Standard & Poor’s 500 Index futures added 0.3 percent at 9:10 a.m. in New York. The Bloomberg Dollar Spot Index climbed 0.2 percent, while the yield on 10-year Treasury notes rose two basis points to 2.08 percent. The Stoxx Europe 600 Index dropped 0.8 percent, the seventh decrease in eight days. Oil headed for a five-year low, while the ruble strengthened as the country’s finance ministry started selling foreign currency.
More than $2.7 trillion was erased from the value of equities worldwide in less than a month, and a gauge of volatility across asset classes reached a 15-month high as oil sank to a five-year low. The Fed ends a two-day meeting today, with economists predicting that Russia’s currency crisis and plunging oil prices won’t stop policy makers from dropping a vow to keep interest rates low for a “considerable time.” Consumer prices in the United States fell by the most in six years on lower fuel costs, while inflation was at a five-year low in the euro area.
“We look for the Fed to drop the considerable period language and generally trying to be marginally less dovish,” said Richard Kelly, senior strategist at Toronto-Dominion Bank in London. “There isn’t likely a need for the Fed to bring up much regarding Russia outside the fact that it is unlikely to imply a significant impact on U.S. growth.”
Futures on the S&P 500 expiring in March climbed, signaling the index will rebound after slumping 3.1 percent in the past three days. It closed at its lowest level since Oct. 27.
The Fed will issue its timeframe for raising borrowing costs with inflation below its 2 percent target as slumping oil prices damped inflation. The cost of living in the U.S. dropped 0.3 percent, the most since December 2008, after being little changed the prior month, a Labor Department report showed today in Washington.
The central bank will also assess the impact of slower growth in China and Europe on the U.S. economy at a time when debt concerns from Venezuela to Russia have raised speculation that global growth is at risk of being derailed.
FedEx Corp. dropped 4.5 percent after the company reported fiscal second-quarter earnings that fell short of analyst estimates.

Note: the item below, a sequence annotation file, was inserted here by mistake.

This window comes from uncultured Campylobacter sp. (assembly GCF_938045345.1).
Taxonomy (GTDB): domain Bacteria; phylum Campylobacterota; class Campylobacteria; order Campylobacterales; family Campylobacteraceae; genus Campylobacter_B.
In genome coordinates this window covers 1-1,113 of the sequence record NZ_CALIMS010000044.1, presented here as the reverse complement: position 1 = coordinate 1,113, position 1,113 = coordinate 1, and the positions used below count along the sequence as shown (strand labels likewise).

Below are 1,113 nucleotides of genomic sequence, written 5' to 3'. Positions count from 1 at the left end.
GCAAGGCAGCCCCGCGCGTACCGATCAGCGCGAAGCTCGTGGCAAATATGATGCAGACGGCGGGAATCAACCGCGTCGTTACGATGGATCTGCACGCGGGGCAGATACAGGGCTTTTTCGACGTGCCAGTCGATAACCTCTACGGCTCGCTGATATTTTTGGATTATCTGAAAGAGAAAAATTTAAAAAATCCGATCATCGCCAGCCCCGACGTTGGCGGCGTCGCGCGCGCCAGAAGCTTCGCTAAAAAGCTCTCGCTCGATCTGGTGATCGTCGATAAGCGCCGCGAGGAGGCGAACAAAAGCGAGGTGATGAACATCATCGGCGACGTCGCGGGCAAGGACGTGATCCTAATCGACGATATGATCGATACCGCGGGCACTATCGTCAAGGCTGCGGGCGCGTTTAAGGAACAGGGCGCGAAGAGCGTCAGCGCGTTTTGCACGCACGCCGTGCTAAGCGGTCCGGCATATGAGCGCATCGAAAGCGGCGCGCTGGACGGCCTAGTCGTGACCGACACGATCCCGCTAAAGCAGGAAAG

The dollar strengthened against most of its major peers. It rose from its lowest level in four weeks against the Japanese currency, up 0.7 percent to 117.21 yen.
After a 1.7 percent jump yesterday, the Stoxx 600 resumed its drop as banks slid the most among 19 industry groups.
Royal Philips NV lost 3 percent after agreeing to buy Volcano Corp. for $1 billion to boost its growth in image-guided treatments of the heart and blood vessels. Shares of the U.S. company surged 55 percent in early New York trading.
Hermes International SCA jumped 6.1 percent as LVMH Moet Hennessy Louis Vuitton SA is distributing a stake in the French maker of Birkin handbags to shareholders. LVMH rose 1.2 percent.
The MSCI All-Country World Index fell for an eighth day, its longest streak in more than two years. The gauge is extending its lowest level since Oct. 20. Energy stocks from the measure were the only ones rising today.
Oil futures traded near the lowest level since May 2009 as Russia echoed the strategy of the Organization of Petroleum Exporting Countries, which is refraining from curbing supply to tackle a global surplus. Output from Russia, the world’s largest crude producer, will be similar to this year’s 10.6 million barrels a day, according to Energy Minister Alexander Novak.
West Texas Intermediate dropped 2.7 percent to $54.44 a barrel in New York. Brent crude for February settlement fell 1.7 percent to $59.02 a barrel in London.
“When the members of the FOMC gather today for the last of the year’s meetings they will have to weigh up whether what they are seeing out there is the beginning of a real crisis or just a wobble,” said Anthony Peters, a broker at Swiss Investment Corp. in London.
After sliding as much as 7.7 percent, the ruble strengthened 3 percent against the dollar. The Russian finance ministry said in an e-mailed statement that the currency was “extremely undervalued” after a surprise 650 basis-point interest rate increase failed to stem the worst rout among global peers this year.
The dollar-denominated RTS Index added 8.2 percent after a 12 percent slump yesterday. The benchmark Micex Index slid 1.9 percent, taking its year-to-date retreat to 5.8 percent.
The cost of insuring against losses on Russian sovereign debt fell, with credit-default swaps on the government’s bonds dropping 24 basis points after 17 days of increases. Debt sold by OAO Gazprom, the world’s biggest natural-gas producer by output, slid for a 14th day.
The MSCI Emerging Markets Index was little changed after an eight-day drop. It closed at its lowest level since August 2013.
China’s benchmark stock index rose 1.3 percent to a four- year high on speculation the government will loosen monetary policy and ease capital requirements that may allow brokerages to boost margin lending.
The People’s Bank of China rolled over at least a portion of a three-month lending facility from September that was set to expire, a government official familiar with the matter said after the market close.